26 September 2007

Scattered notes on ephemeral illusions, Part III

(Last page of notes on The Book of Illusions by Paul Auster...with spoilers. Parts I and II here and here.)
  • Travels in the Scriptorium: a novel by Martin Frost in a film by Hector Mann (supposedly destroyed) in a novel by Paul Auster. It is also another novel by Paul Auster. (And I'll bet that the reference made Auster's film too. Whew!)
  • After thinking about Berkeley, I began to wonder if the entire Book of Illusions isn't some sort of illusion itself (with "Tierra del Sueño" being the clue from the very beginning). Some of the joke is at Martin's expense: "The chair appears to be solid, but no sooner does he lower his weight onto it than it splinters into a dozen pieces. Martin goes tumbling to the floor."
  • Martin Frost (giving in to Kierkegaard):
    Claire was asking me to make a leap of faith, and rather than go on pressing her, I decided to close my eyes and jump. I had no idea what was waiting for me at the bottom, but that didn't mean it wasn't worth the risk.
  • Claire quotes Kant to Martin:
    ...things which we see are not by themselves what we see...so that, if we drop our subject or the subjective form of our senses, all qualities, all relations of objects in space and time, nay space and time themselves, would vanish.
  • Martin burns his work...destroying it to save her instead. The work dies to keep Inspiration/the Muse alive. If the work is finished, she is gone. Obviously, the film works as a philosophical object lesson. But what does it say about the other burned work in this novel? Of Hector's 14 films, supposedly destroyed? Were they destroyed? This particular film of Hector's demonstrates how Hector himself was able to survive. (And it's filmed in his own house, mentioning he and his wife by name.) So The Inner Life of Martin Frost is then itself destroyed. These films have kept Zimmer alive...they're destroyed...yet the parallels break down when he loses Alma as well. But does the fact that Auster has given filmic existence to Martin Frost prove that something survived the burning? Later, Zimmer muses, "For better or worse, it seems that the philosophers were right. Nothing that happens to us is ever lost." In the next paragraph, he and Alma eat cheese sandwiches after watching the film...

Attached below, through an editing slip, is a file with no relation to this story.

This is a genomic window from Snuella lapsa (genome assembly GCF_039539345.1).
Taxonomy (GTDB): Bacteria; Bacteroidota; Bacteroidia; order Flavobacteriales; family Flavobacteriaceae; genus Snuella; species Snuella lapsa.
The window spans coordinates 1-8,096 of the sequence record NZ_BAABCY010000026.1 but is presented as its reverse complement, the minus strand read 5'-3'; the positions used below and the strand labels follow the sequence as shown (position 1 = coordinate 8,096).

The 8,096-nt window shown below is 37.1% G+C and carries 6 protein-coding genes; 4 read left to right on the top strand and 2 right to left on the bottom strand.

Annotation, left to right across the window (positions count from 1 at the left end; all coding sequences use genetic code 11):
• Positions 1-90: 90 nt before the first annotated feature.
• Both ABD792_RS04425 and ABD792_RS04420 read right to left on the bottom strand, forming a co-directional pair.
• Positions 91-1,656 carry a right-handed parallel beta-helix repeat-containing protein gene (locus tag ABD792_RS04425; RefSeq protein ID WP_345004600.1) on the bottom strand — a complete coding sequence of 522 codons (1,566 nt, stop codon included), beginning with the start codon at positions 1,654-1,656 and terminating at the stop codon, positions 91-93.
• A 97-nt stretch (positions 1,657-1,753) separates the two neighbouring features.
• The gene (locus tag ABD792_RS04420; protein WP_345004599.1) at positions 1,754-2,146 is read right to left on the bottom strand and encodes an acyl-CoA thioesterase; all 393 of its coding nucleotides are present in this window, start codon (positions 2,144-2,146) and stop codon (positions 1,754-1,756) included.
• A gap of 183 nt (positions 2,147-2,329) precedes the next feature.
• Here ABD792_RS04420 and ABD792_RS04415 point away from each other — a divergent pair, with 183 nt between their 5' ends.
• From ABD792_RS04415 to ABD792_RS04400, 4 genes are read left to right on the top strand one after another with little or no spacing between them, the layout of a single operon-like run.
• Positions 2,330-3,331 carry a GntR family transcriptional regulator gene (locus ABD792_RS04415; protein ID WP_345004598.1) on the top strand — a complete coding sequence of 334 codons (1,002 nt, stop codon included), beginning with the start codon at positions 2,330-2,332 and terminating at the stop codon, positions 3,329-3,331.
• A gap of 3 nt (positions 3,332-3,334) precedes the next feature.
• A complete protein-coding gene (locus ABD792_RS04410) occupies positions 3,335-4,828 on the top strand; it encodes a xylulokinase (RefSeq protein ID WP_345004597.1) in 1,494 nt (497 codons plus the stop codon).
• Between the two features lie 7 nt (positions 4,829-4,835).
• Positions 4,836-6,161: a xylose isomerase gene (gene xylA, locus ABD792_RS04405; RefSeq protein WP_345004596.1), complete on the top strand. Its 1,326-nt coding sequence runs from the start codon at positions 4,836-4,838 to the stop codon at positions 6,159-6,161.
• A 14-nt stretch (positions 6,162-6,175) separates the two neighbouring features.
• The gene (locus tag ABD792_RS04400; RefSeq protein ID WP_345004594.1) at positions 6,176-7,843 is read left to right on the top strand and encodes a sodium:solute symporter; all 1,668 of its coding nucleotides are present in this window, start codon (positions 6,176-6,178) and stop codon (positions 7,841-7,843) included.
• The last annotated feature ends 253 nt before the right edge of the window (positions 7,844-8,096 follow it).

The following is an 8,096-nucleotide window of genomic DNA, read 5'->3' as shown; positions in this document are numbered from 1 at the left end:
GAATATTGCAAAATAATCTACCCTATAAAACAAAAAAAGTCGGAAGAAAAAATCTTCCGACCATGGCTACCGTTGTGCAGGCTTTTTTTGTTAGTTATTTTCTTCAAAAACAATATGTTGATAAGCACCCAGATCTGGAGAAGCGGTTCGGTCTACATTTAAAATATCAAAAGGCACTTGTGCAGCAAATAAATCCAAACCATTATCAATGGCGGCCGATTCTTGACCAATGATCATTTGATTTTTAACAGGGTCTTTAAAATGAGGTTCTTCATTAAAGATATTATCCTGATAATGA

• And then comes Doubt #2:
    They had worked together for only four days, but in that time they had established a tradition of sharing cheese sandwiches in the stockroom during their half-hour lunch break. Now she continued to show up with the cheese sandwiches, and they continued to spend those half hours talking about books.
    This passage is from page 135 and describes Hector and Nora O'Fallon. More echoes, allusions, illusions. What's really going on here?
  • In that same paragraph where Alma and Zimmer eat cheese sandwiches, he muses,
    Martin burned his story in order to rescue Claire from the dead, but it was also Hector rescuing Brigid O'Fallon, also Hector burning his own movies, and the more things had doubled back on themselves like that, the more deeply I had entered the film.